One party can’t defend the norms alone
In all these ways, impeachment could reaffirm one of the most sobering messages of Trump’s tumultuous presidency: One party alone cannot defend the norms of democracy and traditional limits on the expansive exercise of presidential power.
Almost always when Trump has pushed against those norms – from his assertion of “emergency” presidential authority to build his border wall to his efforts to block Robert Mueller’s special counsel investigation into Russia’s ties to his 2016 campaign to his defiance of congressional demands for witnesses and documents across an array of issues – enough legislators from his party have supported him to prevent Congress from effectively checking his behavior.
Only the courts in a few instances – most prominently in the Supreme Court ruling blocking Trump’s effort to add a citizenship question to the 2020 census – have imposed limits on him.
A unified Republican defense of Trump in both chambers over Ukraine would add an exclamation point to this pattern. It would underscore that in this era of unrelenting partisan conflict, legislators – and for that matter voters – have grown almost completely unwilling to break from a president of their own party, no matter their behavior.
“If they are not going to impeach and remove him for this, what is there?” Pitney says.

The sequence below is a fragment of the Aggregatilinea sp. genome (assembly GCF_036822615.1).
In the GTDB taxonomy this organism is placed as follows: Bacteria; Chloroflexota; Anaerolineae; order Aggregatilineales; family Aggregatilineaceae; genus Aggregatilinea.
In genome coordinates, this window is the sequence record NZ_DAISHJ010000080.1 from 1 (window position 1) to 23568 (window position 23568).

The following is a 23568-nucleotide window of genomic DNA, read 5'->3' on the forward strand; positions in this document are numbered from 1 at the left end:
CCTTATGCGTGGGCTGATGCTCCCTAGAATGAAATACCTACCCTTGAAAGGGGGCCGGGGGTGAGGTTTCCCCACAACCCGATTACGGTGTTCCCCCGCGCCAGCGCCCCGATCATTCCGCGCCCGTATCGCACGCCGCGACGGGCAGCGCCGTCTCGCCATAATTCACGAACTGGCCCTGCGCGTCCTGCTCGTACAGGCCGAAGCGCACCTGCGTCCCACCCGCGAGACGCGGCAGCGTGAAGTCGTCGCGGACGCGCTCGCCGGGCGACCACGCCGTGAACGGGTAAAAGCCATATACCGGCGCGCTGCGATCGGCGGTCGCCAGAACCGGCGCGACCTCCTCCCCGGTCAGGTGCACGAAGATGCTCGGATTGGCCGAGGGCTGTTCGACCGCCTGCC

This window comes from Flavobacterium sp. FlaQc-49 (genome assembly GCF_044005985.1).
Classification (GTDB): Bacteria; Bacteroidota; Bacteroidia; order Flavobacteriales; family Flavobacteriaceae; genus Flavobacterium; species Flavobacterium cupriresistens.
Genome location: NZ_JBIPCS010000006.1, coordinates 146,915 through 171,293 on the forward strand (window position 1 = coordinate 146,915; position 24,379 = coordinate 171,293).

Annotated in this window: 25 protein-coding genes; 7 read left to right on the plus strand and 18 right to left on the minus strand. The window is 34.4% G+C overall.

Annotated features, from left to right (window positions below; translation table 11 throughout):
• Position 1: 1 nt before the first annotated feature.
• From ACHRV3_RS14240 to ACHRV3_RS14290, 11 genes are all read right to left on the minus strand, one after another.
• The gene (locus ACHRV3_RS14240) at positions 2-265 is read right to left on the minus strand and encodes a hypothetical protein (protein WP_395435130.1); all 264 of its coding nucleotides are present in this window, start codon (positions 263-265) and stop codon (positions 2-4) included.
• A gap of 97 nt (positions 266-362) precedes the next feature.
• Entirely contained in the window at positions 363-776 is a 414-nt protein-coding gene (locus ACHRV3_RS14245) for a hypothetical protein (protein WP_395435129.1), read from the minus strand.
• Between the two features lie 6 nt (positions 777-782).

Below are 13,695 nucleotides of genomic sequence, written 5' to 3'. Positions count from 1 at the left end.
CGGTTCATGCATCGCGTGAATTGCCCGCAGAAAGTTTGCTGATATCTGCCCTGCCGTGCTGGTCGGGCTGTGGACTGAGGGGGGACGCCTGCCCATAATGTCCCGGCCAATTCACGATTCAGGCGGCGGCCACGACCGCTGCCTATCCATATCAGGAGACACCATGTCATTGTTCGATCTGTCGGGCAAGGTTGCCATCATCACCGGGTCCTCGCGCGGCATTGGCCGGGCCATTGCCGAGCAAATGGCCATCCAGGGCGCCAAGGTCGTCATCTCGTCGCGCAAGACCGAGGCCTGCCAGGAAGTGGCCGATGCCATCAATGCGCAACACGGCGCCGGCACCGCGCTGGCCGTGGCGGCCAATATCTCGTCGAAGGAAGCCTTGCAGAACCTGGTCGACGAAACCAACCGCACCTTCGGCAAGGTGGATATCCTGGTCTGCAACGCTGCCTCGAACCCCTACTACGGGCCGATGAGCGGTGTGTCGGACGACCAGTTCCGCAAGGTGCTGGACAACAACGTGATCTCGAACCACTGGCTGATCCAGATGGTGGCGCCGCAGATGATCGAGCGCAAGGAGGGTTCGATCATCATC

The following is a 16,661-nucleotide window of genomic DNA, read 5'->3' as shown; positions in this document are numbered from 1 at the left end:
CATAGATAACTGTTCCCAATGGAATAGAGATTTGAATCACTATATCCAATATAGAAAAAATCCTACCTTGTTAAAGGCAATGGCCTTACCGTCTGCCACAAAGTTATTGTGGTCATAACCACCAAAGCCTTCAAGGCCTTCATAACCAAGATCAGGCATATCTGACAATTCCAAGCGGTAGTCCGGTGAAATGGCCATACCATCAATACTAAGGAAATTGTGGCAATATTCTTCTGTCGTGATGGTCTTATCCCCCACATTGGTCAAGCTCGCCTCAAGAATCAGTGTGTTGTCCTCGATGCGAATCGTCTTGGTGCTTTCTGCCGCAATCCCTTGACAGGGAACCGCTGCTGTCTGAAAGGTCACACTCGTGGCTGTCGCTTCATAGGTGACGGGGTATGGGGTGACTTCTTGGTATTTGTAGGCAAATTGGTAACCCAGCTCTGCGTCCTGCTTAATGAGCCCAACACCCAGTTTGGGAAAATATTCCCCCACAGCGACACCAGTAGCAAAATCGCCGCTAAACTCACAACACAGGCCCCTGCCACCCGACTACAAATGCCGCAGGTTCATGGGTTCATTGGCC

In a world where partisan loyalty so overshadows other concerns, impeachment may not be as strong a sanction as it once appeared. As Chemerinsky notes, by requiring a two-thirds vote in the Senate, the founders always intended the removal of a president to be a very high bar. That was true before our modern era of hyper-partisanship, but what may be changing is how great a deterrent the House can impose by impeaching a president, even if it is unlikely to lead to Senate conviction.
The indivisible opposition to impeachment that Republicans displayed makes it easier for Trump to disparage the process as merely another partisan exercise – and to find a receptive audience for that argument not only among his own base, but also among some independents who recoil from any kind of elevated partisan conflict.
Polls have shown Americans divided almost exactly in half over whether Trump should be impeached and removed from office. By historic standards, that’s substantial support for the unprecedented step of removing a president from office: No more than about a third of Americans ever supported removing Bill Clinton during his impeachment struggle, and a majority backed Richard Nixon’s removal only in the final Gallup poll before his resignation.